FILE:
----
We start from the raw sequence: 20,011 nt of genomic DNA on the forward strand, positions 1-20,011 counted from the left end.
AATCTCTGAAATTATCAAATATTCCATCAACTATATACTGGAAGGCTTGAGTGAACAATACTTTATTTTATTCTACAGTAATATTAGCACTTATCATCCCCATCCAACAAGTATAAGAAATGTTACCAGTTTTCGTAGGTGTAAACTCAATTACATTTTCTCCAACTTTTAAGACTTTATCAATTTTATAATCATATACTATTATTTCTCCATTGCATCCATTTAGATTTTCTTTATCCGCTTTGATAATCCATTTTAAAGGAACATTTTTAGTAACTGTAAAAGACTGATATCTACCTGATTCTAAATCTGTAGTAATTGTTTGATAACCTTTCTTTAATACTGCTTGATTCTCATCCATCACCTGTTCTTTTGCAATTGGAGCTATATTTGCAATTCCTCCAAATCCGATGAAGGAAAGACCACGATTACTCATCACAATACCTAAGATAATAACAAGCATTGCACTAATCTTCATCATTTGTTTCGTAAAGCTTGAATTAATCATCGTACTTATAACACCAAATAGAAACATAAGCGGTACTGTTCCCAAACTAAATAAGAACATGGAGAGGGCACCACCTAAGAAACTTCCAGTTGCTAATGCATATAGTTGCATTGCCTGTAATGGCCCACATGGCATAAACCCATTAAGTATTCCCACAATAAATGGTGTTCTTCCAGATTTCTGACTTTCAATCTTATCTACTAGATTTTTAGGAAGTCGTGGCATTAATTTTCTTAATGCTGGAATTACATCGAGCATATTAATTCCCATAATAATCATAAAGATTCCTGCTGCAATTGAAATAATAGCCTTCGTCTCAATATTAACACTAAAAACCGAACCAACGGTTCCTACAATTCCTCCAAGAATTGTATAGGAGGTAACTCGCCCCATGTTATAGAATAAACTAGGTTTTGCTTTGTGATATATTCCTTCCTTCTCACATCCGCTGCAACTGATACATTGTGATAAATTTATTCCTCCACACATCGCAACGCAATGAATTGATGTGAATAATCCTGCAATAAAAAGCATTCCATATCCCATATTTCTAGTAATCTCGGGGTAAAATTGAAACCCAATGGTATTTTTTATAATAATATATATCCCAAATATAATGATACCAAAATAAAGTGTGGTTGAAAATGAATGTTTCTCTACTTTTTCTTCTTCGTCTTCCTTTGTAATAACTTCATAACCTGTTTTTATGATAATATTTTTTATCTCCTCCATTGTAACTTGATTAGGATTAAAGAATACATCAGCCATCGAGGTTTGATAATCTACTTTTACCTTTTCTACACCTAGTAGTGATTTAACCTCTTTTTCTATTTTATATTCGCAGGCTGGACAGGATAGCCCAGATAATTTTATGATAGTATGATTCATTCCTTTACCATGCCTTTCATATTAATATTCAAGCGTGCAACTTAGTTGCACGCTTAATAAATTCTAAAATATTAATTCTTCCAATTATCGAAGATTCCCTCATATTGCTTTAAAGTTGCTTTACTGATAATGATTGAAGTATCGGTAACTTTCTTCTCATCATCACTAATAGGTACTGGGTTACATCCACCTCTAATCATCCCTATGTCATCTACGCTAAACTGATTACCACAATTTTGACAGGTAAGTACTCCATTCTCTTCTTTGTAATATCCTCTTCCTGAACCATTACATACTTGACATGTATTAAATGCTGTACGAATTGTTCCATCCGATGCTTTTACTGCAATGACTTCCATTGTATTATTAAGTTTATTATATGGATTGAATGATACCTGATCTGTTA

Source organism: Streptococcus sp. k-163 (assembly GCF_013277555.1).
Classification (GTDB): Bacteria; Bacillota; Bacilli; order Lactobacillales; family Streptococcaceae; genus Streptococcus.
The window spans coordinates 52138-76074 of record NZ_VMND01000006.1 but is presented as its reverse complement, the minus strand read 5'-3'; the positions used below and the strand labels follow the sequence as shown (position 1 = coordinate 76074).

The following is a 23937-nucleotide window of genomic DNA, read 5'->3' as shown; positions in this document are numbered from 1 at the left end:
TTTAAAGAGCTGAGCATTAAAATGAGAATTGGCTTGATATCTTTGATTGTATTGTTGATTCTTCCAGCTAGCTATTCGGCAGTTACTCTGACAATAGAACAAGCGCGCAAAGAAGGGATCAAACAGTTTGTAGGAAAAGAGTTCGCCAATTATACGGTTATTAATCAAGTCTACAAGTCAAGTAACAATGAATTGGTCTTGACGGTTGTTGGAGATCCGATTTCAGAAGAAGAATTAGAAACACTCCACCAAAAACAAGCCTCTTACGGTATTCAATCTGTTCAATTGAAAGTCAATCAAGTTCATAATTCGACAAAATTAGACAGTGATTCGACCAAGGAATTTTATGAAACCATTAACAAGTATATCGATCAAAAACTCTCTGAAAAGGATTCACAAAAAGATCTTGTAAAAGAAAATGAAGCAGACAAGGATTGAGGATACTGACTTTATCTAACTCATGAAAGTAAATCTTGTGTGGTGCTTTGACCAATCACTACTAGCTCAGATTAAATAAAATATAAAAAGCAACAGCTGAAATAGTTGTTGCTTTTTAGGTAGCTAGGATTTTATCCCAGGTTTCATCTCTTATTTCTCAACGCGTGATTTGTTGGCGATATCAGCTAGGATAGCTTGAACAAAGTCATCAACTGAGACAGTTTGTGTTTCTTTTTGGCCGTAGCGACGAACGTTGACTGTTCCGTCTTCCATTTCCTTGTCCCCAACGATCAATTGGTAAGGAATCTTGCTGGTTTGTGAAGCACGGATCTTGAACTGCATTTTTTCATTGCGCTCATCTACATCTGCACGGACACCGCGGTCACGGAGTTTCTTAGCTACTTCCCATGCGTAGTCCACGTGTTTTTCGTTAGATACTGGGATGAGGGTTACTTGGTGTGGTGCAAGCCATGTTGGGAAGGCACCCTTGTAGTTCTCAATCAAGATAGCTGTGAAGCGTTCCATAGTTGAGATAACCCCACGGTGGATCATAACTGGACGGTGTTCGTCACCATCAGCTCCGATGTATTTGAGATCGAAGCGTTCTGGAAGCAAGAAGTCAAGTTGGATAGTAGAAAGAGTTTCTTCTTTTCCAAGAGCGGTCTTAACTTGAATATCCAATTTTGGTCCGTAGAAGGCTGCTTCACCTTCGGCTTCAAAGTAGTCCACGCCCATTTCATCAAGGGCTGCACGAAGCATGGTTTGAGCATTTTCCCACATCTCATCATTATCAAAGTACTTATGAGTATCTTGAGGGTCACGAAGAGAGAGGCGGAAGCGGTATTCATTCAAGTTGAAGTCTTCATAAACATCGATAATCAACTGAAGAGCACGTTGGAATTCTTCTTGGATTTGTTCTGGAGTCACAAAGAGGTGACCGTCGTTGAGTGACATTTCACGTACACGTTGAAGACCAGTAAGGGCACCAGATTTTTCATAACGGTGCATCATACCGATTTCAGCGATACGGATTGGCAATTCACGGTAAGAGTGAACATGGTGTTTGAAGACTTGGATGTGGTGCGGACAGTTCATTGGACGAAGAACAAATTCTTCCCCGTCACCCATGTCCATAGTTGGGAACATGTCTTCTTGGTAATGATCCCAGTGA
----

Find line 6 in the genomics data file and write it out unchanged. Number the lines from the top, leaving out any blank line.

The following is a 23937-nucleotide window of genomic DNA, read 5'->3' as shown; positions in this document are numbered from 1 at the left end: